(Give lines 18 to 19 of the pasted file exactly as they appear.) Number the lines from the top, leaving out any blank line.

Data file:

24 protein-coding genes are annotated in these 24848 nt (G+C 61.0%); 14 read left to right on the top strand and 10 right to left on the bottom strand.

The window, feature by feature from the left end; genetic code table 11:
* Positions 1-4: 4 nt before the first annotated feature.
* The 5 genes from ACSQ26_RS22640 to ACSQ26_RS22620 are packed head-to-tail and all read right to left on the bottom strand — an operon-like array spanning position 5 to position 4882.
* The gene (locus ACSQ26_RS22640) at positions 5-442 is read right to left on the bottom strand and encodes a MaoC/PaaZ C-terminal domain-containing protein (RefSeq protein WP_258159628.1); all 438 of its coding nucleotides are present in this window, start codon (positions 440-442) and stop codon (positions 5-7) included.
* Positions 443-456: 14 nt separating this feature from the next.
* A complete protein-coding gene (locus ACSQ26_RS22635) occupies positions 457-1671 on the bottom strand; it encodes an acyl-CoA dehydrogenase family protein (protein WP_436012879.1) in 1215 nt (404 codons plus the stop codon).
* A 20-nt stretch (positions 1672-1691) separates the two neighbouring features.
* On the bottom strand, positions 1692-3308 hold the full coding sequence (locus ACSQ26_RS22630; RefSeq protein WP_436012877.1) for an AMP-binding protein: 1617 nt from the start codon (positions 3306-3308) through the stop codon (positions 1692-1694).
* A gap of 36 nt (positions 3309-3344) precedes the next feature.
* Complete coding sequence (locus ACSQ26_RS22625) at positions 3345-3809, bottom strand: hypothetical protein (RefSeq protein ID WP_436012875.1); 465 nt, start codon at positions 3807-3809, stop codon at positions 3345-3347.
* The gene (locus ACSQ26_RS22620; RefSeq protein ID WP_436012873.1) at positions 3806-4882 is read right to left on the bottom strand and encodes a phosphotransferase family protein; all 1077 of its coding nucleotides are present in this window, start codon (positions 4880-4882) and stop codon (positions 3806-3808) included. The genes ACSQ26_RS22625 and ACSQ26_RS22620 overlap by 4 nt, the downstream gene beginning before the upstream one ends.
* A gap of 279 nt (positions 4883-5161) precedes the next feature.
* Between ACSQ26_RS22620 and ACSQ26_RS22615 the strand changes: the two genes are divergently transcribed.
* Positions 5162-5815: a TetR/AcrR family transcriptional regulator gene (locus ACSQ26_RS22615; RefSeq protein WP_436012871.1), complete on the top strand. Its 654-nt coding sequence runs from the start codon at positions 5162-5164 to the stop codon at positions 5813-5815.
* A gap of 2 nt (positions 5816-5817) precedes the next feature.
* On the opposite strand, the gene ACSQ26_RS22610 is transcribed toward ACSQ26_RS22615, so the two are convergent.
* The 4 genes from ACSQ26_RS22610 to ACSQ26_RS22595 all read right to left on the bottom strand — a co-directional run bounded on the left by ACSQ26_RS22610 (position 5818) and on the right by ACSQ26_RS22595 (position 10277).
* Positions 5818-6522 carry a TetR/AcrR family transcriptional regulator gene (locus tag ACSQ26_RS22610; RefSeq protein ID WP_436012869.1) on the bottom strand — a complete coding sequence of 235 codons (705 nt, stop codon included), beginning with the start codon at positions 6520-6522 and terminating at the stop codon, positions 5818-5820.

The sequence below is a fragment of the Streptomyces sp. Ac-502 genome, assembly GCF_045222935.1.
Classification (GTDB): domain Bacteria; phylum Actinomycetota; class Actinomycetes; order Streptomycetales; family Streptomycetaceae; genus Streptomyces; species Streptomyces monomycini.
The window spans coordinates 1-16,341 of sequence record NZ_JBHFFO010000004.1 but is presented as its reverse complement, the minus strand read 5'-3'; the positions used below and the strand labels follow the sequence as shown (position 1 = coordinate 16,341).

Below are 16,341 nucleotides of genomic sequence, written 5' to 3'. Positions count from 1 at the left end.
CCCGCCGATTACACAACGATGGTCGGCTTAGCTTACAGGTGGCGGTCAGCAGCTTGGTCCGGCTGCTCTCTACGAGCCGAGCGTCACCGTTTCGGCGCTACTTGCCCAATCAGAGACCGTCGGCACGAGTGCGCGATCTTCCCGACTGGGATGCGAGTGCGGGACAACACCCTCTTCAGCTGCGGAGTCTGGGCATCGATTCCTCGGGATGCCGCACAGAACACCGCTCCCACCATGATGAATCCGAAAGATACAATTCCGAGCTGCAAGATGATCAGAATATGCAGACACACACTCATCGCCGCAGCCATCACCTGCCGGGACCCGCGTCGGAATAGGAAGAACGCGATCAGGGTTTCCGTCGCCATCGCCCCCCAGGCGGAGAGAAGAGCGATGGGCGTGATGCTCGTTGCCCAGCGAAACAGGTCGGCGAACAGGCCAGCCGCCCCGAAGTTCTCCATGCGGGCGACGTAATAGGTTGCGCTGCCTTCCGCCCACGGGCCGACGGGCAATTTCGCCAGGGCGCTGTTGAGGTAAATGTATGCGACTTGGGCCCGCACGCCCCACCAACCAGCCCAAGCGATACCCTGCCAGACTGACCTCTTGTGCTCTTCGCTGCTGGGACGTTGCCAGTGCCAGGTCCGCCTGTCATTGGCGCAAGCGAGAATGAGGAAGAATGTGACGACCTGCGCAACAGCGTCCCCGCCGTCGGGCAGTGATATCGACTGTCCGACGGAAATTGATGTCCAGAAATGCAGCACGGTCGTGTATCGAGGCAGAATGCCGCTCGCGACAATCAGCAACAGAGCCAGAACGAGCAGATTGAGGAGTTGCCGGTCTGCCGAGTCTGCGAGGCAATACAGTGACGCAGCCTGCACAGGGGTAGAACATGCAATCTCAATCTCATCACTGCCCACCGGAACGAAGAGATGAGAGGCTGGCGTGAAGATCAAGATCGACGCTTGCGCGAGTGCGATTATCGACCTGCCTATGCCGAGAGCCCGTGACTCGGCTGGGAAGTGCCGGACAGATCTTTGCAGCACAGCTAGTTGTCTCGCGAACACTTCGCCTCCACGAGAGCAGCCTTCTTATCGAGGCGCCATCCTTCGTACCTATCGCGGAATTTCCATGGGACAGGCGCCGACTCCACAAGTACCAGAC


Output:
* The 4 genes from ACSQ26_RS22610 to ACSQ26_RS22595 all read right to left on the bottom strand — a co-directional run bounded on the left by ACSQ26_RS22610 (position 5818) and on the right by ACSQ26_RS22595 (position 10277).
* Positions 5818-6522 carry a TetR/AcrR family transcriptional regulator gene (locus tag ACSQ26_RS22610; RefSeq protein ID WP_436012869.1) on the bottom strand — a complete coding sequence of 235 codons (705 nt, stop codon included), beginning with the start codon at positions 6520-6522 and terminating at the stop codon, positions 5818-5820.